The name Richardson comes from its original owner and builder of the still-standing home there, Elsa and George Richardson.George Richardson was the former Chief Detective of the County of Hawaii, and received the land as a gift from the Malo family. In 1920, the entire Malo family was stricken with typhoid fever, Elena, the least severely afflicted of them all, walked to the home of George Richardson on Reeds Bay to seek help.
Richardson, a part-Hawaiian originally from Kohala, regularly fished up and down the Keaukaha coastline in his boat and had become a close friend of David Malo's. When Elena showed up on his doorstep with the terrible news, he immediately put her on board his boat, the fastest means of transportation then available, and returned to the Malo home. There he gathered up the rest of the family and headed for Hilo and the hospital. In spite of these valiant efforts, two of the children died.
After the family returned home to convalesce, Richardson continued to look in on them and see to their welfare by bringing medicine and other necessities. Malo felt deeply indebted to Richardson, believing that without his help he might have lost his entire family. When he was fully recovered, Malo suggested that Richardson build a home on the Malo property if he wished and that he consider the land as his own. Richardson accepted the offer and in the early 1920s constructed a large house on the property that is now the Richardson Ocean Center. Malo helped design the structure, recommending the large doors at the front and back of the house to provide a corridor for the periodic inundations by high winter surf and tsunami. This plan did actually save the building on a number of occasions when the ocean flooded through the house rather than carrying it away.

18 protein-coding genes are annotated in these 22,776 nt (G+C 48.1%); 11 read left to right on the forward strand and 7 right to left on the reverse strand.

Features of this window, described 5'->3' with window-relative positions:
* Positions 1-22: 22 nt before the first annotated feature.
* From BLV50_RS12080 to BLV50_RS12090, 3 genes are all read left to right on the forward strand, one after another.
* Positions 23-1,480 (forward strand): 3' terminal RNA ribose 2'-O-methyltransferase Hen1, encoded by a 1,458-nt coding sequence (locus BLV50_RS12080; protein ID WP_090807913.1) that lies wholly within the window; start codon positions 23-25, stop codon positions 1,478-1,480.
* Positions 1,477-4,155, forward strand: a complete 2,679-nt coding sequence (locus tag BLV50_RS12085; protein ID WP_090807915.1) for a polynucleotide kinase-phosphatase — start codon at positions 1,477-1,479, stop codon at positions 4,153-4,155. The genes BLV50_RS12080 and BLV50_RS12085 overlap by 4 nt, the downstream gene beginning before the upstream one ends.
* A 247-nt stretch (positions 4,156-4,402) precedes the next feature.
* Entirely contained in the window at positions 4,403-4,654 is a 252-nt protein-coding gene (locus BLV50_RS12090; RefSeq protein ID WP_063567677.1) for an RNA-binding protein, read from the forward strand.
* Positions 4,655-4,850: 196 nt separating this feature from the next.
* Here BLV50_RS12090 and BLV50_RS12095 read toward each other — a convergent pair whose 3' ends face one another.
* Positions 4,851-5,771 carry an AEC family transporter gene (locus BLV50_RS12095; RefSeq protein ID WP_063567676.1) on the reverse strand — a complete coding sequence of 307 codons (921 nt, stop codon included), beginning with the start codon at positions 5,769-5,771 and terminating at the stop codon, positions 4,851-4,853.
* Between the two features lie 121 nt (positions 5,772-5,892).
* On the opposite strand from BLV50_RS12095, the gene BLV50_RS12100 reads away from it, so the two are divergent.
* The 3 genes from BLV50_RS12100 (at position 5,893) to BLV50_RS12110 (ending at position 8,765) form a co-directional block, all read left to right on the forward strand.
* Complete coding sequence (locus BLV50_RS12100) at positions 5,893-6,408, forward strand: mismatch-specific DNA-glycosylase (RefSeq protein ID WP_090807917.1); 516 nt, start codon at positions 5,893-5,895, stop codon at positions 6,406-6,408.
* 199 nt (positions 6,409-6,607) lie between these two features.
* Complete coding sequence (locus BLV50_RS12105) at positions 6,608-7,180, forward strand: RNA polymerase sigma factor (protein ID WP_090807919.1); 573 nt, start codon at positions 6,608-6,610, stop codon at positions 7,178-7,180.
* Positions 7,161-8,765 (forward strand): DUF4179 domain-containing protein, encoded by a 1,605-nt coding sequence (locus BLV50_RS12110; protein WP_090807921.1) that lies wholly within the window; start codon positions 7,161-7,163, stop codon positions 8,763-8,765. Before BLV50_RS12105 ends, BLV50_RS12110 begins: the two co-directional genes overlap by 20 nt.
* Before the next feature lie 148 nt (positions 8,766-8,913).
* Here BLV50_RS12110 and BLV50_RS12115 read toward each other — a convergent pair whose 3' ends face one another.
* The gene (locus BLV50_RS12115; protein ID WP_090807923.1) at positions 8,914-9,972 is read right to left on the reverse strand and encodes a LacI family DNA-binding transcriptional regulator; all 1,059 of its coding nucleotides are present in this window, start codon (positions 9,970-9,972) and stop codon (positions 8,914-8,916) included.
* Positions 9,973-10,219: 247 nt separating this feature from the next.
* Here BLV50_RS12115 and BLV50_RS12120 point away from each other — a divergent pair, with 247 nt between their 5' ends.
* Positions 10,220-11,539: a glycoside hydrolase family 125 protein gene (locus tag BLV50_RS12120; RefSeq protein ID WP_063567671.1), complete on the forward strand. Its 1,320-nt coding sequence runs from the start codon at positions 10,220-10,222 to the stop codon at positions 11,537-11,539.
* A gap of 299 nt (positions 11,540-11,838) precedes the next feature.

Today the beach is a public park, and the home is occupied and operated as the Richardson Ocean Center.
Richardson Beach is the only beach in the Hilo area with black sand. It is located near the end of Kalanianaʻole at coordinates Coordinates: , where Leleiwi street leads to an undeveloped coastal access area known as Lehia Park. The Hawaiian language name comes from lele iwi which means "bone altar".
- "South Hilo map". Shoreline access. official Hawaiʻi County web site. Retrieved 2009-10-12.
- John R. K. Clark (1985). Beaches of the Big Island. University of Hawaii Press. p. 27. ISBN 978-0-8248-0976-8.
- Lloyd J. Soehren. "lookup of leleiwi". Hawaiian Place Names web site. University of Hawaii. Retrieved 2009-10-12.
|This Hawaiʻi state location article is a stub. You can help Wikipedia by expanding it.|